Predicting vibroacoustic performance of thin-walled lightweight structures during conceptual design

Forskningsoutput: TidskriftsbidragArtikel i vetenskaplig tidskrift

Abstract

To predict the vibroacoustic performance of complex thin-walled structures, an analysis using a finite element model considering structure–acoustic interaction is often required. The acoustic response of such models can be time-consuming to compute and sensitive to minor design changes. These models can be too computationally intense since fast design optimizations must be performed. Moreover, knowledge of the final design is limited in the conceptual design phase, which implies that detailed modeling and analysis is of less value. It is therefore of interest for engineers to evaluate an efficient conceptual model using a prediction metric that has an acceptable correlation to the acoustic response of the structure. In this paper, we investigate different vibroacoustic prediction metrics for their adequacy to be used in the conceptual design of a thin-walled lightweight structure. As a reference model, we use a finite element model considering structure–acoustic interaction to compute the vibroacoustic performance of an automotive vehicle. We evaluate the adequacy of different prediction metrics for a conceptual model in terms of their correlation to the acoustic response inside the vehicle computed using the detailed reference model. Two measures were determined to have poor performance as prediction metrics: frequencies of the fundamental modes and global stiffness, respectively. However, a significant correlation was demonstrated for a prediction metric based on transfer mobilities.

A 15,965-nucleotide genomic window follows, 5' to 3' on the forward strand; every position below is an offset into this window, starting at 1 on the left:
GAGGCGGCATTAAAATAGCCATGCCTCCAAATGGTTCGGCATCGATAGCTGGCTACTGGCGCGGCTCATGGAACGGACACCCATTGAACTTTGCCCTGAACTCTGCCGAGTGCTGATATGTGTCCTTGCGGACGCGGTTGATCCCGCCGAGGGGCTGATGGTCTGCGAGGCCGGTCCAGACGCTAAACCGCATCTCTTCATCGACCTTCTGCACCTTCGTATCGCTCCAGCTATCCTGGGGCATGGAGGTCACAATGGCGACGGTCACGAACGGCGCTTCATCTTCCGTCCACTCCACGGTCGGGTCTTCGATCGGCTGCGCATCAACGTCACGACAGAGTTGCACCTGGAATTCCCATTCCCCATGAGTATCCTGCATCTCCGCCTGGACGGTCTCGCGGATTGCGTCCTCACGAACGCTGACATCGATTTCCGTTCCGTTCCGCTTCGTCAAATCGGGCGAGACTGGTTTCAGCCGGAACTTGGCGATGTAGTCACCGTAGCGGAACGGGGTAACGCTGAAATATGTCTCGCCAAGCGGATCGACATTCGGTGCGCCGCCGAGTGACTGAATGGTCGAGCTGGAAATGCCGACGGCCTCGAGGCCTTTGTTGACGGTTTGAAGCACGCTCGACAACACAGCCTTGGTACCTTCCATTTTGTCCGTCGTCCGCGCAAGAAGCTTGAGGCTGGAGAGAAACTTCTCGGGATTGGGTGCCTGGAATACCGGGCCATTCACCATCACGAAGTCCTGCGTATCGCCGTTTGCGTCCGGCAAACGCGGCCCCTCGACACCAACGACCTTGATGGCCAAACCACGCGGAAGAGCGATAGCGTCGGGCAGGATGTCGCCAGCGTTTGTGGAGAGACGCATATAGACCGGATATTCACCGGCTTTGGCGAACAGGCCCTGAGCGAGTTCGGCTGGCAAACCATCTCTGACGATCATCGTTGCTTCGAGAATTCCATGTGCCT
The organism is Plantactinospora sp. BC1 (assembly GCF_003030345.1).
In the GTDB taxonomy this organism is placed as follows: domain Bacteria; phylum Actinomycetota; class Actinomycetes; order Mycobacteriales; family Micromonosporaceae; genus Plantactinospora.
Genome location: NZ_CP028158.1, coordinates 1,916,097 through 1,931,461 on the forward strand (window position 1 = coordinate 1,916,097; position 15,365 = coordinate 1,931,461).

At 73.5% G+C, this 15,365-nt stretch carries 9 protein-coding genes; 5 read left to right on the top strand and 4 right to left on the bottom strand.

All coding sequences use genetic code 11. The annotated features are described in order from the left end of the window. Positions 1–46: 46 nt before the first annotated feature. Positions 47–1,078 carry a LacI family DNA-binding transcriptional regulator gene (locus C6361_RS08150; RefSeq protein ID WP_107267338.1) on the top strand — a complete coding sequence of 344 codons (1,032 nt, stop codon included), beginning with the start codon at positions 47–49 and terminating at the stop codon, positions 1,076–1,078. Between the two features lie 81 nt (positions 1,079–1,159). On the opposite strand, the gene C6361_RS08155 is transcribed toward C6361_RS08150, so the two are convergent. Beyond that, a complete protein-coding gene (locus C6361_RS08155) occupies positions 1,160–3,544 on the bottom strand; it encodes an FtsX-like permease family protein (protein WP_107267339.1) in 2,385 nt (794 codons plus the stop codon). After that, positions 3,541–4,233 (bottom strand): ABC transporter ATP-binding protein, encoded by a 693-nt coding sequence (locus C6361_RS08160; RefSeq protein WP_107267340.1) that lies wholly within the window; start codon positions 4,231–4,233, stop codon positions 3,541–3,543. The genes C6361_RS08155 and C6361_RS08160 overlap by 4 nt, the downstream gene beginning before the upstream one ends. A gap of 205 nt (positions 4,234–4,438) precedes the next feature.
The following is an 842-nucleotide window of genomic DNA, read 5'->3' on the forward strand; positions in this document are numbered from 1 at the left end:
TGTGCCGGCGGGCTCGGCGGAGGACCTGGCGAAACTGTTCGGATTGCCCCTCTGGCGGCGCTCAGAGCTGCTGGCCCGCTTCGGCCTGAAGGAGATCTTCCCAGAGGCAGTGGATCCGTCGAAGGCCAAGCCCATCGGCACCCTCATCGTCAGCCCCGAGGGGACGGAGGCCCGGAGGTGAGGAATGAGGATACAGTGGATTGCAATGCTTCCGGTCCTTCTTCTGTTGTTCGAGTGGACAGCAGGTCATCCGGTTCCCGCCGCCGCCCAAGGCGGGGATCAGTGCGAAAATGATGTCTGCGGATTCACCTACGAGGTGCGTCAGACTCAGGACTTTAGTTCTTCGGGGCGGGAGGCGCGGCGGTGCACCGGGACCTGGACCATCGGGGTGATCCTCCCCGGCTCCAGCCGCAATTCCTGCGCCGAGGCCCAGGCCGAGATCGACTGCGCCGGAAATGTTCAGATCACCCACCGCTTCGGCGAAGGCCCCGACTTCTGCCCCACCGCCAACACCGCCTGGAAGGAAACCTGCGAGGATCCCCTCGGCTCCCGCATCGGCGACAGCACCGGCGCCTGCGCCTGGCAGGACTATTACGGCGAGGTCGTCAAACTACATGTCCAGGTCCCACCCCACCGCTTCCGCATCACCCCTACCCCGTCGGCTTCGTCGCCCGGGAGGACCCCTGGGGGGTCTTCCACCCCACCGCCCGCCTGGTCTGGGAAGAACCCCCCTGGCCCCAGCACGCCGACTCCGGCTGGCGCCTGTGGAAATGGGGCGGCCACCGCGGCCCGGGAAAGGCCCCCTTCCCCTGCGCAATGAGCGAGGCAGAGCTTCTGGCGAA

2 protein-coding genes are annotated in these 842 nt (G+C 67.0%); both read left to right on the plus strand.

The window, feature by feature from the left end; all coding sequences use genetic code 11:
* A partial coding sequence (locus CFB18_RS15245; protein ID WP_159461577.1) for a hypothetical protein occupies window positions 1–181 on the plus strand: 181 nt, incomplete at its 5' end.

Detaljer

Författare
Enheter & grupper
Externa organisationer
  • Volvo Technology AB
  • ÅF
Forskningsområden

Ämnesklassifikation (UKÄ) – OBLIGATORISK

  • Teknisk mekanik

Nyckelord

Originalspråkengelska
Artikelnummer103342
TidskriftFinite Elements in Analysis and Design
Volym169
StatusPublished - 2020 feb
PublikationskategoriForskning
Peer review utfördJa